How big a dog is too big for Bloomies?

Thanks, in part, to Paris Hilton, and her little dog, Tinkerbell, a new standard of pet etiquette has been set (lowered?) on the Westside, and beyond.

I now encounter accessory dogs in LA retail establishments about as often as I do people using cell phones in libraries and movie theaters. Unlike the latter issue, however, this one has legs.

I've spotted four-legged "accessories" trotting alongside the heels of the well-heeled from Bloomingdales to Borders. The New York Times published a piece last month that referred to the pooches as "on-the-go emblems of status," a description oddly similar to the one used years ago to describe Starbucks coffee. (That was long before everyone started drinking it, which transformed it from haut coffee, to hot coffee.)

Retailers appear willing to be wagged. Maybe I just haven't been looking in the right places, but the "no-pets" signs I recall seeing everywhere as a child are nowhere to be found today. Didn't it used to be that only working dogs were welcome in stores? Wasn't there some kind of law?

The OC Register's Robert Whitfield wrote last year about dogs in the workplace and included with the story an info box that addressed the legal issue:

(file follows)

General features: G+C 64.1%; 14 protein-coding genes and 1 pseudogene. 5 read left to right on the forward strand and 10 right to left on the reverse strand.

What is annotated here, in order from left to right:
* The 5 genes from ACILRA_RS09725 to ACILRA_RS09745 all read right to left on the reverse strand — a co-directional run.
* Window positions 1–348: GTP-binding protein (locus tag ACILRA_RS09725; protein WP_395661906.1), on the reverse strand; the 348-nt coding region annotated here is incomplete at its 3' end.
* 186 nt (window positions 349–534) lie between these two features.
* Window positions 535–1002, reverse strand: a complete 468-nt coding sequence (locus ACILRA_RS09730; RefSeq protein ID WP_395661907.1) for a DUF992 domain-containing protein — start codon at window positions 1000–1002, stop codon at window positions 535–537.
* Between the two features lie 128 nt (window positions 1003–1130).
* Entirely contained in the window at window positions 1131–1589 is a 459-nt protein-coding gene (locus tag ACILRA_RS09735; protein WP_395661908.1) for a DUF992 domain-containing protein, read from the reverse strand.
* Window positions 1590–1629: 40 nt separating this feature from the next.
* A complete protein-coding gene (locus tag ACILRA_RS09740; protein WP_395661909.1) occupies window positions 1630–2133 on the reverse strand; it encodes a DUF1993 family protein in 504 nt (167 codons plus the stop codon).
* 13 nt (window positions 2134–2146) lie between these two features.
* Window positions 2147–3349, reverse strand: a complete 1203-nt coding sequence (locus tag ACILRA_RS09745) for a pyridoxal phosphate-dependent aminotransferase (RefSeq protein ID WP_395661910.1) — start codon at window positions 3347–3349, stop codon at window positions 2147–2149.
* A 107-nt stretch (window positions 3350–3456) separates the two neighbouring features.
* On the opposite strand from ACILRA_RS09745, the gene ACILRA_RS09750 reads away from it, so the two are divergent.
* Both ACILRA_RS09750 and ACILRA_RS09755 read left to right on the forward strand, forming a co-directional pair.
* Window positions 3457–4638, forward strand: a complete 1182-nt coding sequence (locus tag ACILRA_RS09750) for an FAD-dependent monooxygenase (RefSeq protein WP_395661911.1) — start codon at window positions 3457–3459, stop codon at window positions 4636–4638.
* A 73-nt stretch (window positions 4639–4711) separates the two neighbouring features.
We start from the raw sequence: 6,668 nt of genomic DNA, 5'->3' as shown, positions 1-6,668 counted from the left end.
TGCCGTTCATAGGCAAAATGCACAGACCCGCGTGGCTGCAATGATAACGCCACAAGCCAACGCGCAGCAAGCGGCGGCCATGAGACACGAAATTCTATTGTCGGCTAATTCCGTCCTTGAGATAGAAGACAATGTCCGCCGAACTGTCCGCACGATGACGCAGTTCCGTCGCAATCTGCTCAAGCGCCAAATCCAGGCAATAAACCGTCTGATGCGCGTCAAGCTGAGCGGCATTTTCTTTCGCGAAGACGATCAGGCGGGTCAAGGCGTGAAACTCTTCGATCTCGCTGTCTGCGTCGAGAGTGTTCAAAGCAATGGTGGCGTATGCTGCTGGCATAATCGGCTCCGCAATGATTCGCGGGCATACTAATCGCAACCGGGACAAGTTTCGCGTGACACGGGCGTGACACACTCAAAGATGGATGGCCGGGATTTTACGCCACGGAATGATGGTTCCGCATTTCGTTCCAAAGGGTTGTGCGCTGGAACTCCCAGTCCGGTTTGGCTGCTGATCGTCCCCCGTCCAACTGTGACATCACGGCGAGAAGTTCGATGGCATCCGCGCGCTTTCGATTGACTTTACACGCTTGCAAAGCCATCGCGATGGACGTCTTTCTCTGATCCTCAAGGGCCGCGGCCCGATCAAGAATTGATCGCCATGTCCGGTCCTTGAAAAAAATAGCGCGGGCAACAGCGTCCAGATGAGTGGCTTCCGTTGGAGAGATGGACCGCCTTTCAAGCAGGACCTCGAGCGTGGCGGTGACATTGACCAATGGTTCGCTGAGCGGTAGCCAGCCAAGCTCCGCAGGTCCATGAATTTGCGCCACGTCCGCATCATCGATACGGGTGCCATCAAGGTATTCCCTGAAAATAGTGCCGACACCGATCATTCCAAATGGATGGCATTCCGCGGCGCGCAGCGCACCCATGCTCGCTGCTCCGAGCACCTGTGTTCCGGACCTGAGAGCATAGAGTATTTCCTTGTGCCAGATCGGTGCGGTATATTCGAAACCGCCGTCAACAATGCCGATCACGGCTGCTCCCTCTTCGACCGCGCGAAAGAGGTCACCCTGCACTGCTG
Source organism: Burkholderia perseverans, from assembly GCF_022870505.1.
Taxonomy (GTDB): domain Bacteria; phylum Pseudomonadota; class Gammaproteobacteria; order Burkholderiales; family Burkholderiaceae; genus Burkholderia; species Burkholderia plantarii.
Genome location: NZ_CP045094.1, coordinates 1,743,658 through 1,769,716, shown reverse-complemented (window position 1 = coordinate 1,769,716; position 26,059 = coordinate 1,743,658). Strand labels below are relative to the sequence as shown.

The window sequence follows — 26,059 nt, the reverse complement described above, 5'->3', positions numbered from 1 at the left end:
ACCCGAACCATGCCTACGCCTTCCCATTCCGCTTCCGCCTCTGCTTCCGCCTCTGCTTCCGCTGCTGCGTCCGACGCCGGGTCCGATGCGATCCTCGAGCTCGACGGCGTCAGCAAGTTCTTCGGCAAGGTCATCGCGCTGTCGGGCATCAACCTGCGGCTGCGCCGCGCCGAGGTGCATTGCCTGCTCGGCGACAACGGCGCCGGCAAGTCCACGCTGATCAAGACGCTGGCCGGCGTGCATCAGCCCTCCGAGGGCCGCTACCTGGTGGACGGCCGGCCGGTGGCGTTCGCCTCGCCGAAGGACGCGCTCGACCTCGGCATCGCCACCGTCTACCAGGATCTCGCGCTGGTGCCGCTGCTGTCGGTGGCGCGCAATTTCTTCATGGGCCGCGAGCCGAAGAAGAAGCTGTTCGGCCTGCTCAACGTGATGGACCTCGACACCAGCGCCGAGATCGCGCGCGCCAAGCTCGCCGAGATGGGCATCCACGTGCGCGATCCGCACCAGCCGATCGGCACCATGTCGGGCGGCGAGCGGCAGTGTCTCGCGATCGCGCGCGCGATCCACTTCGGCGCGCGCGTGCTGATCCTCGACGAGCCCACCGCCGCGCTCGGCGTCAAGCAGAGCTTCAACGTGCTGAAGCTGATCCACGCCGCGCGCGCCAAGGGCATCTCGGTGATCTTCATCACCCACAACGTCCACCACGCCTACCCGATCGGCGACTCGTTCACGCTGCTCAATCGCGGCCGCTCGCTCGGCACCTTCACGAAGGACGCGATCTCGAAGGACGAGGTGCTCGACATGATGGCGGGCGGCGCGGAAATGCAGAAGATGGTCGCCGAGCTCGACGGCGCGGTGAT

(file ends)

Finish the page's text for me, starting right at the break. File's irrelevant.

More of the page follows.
In California, pets are not allowed within 20 feet of where "food is stored or held for sale," said Kathy Francis, a spokeswoman for Orange County Health Care Agency. Translation: Dogs aren't allowed inside restaurants or grocery stores.

Nonetheless, a dog spotted in a Westside Walgreens pharmacy this week (see inset) was made to feel so welcome that it yapped after a store employee greeted it with a hearty back scratching.

Who's a good boy? Such a good boy.

I love dogs as much as anyone, but, as more and more people categorize their working-class dogs as "accessories," don't we have to ask where all this is headed?

Dogs being dogs, isn't it only a matter of time before their growing popularity results in more of them doing what dogs do? And, hey, how many "Code Number 2s" are going to have to be cleaned up in the shoe department before someone puts their foot down? And what about those overly eager little nippers who fuss and paw at the puny, pampered chihuahua when mommy isn't looking? Chihuahuas may not have hair, but they do have teeth, don't they?

Perhaps the most important question of all is who decides how big a dog is too big for Bloomies and the like. Is a beagle too large to stroll through women's lingerie? Can a golden retriever visit the bank? Might an old English sheepdog make a good companion in a bookstore? What about six old English sheepdogs, a German shepherd and Britney's three former pets, known by the (exotic-dancer?) names Lacy, Lucky and Bit-Bit? Don't such situations have the potential to erupt into territorial disputes at, say, Borders?

Might we someday see stores setting limts? "No more than two dogs at a time." Will retailers police patrons by making use of measuring bins similar to those utilized by airlines to size up carry-on luggage? "If your dog doesn't fit in this box, it must be checked."

It's remarkable, the lengths to which some people will go to allow a dog to live The Simple Life. But then, that's the new reality, right?

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